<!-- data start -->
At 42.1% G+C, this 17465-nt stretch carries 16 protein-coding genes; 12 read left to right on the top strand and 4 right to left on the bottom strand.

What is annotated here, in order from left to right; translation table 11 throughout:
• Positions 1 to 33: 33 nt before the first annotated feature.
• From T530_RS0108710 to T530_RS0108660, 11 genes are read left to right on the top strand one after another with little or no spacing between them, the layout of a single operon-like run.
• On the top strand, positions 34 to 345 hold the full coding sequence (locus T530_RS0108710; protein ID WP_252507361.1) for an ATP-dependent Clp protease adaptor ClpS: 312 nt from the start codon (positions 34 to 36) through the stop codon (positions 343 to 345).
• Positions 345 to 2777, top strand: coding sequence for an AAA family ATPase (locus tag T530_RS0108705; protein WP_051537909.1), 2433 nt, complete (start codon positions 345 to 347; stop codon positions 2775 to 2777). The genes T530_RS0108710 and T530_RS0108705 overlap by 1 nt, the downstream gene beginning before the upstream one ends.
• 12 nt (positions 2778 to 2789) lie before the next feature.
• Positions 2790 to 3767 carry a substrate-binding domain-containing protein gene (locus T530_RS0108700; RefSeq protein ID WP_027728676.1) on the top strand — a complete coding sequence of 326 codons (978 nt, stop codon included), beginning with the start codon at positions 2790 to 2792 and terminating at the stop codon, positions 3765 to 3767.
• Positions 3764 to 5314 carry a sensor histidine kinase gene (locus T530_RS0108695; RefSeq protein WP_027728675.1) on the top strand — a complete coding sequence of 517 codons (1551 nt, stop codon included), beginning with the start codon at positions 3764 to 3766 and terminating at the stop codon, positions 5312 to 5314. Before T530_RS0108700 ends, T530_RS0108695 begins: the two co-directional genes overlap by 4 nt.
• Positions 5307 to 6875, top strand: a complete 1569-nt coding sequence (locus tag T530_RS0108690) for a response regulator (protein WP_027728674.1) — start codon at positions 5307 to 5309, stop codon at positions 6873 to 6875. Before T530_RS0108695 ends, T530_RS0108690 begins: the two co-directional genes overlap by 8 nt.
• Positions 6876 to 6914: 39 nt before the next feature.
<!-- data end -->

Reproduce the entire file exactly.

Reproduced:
At 42.1% G+C, this 17465-nt stretch carries 16 protein-coding genes; 12 read left to right on the top strand and 4 right to left on the bottom strand.

What is annotated here, in order from left to right; translation table 11 throughout:
• Positions 1 to 33: 33 nt before the first annotated feature.
• From T530_RS0108710 to T530_RS0108660, 11 genes are read left to right on the top strand one after another with little or no spacing between them, the layout of a single operon-like run.
• On the top strand, positions 34 to 345 hold the full coding sequence (locus T530_RS0108710; protein ID WP_252507361.1) for an ATP-dependent Clp protease adaptor ClpS: 312 nt from the start codon (positions 34 to 36) through the stop codon (positions 343 to 345).
• Positions 345 to 2777, top strand: coding sequence for an AAA family ATPase (locus tag T530_RS0108705; protein WP_051537909.1), 2433 nt, complete (start codon positions 345 to 347; stop codon positions 2775 to 2777). The genes T530_RS0108710 and T530_RS0108705 overlap by 1 nt, the downstream gene beginning before the upstream one ends.
• 12 nt (positions 2778 to 2789) lie before the next feature.
• Positions 2790 to 3767 carry a substrate-binding domain-containing protein gene (locus T530_RS0108700; RefSeq protein ID WP_027728676.1) on the top strand — a complete coding sequence of 326 codons (978 nt, stop codon included), beginning with the start codon at positions 2790 to 2792 and terminating at the stop codon, positions 3765 to 3767.
• Positions 3764 to 5314 carry a sensor histidine kinase gene (locus T530_RS0108695; RefSeq protein WP_027728675.1) on the top strand — a complete coding sequence of 517 codons (1551 nt, stop codon included), beginning with the start codon at positions 3764 to 3766 and terminating at the stop codon, positions 5312 to 5314. Before T530_RS0108700 ends, T530_RS0108695 begins: the two co-directional genes overlap by 4 nt.
• Positions 5307 to 6875, top strand: a complete 1569-nt coding sequence (locus tag T530_RS0108690) for a response regulator (protein WP_027728674.1) — start codon at positions 5307 to 5309, stop codon at positions 6873 to 6875. Before T530_RS0108695 ends, T530_RS0108690 begins: the two co-directional genes overlap by 8 nt.
• Positions 6876 to 6914: 39 nt before the next feature.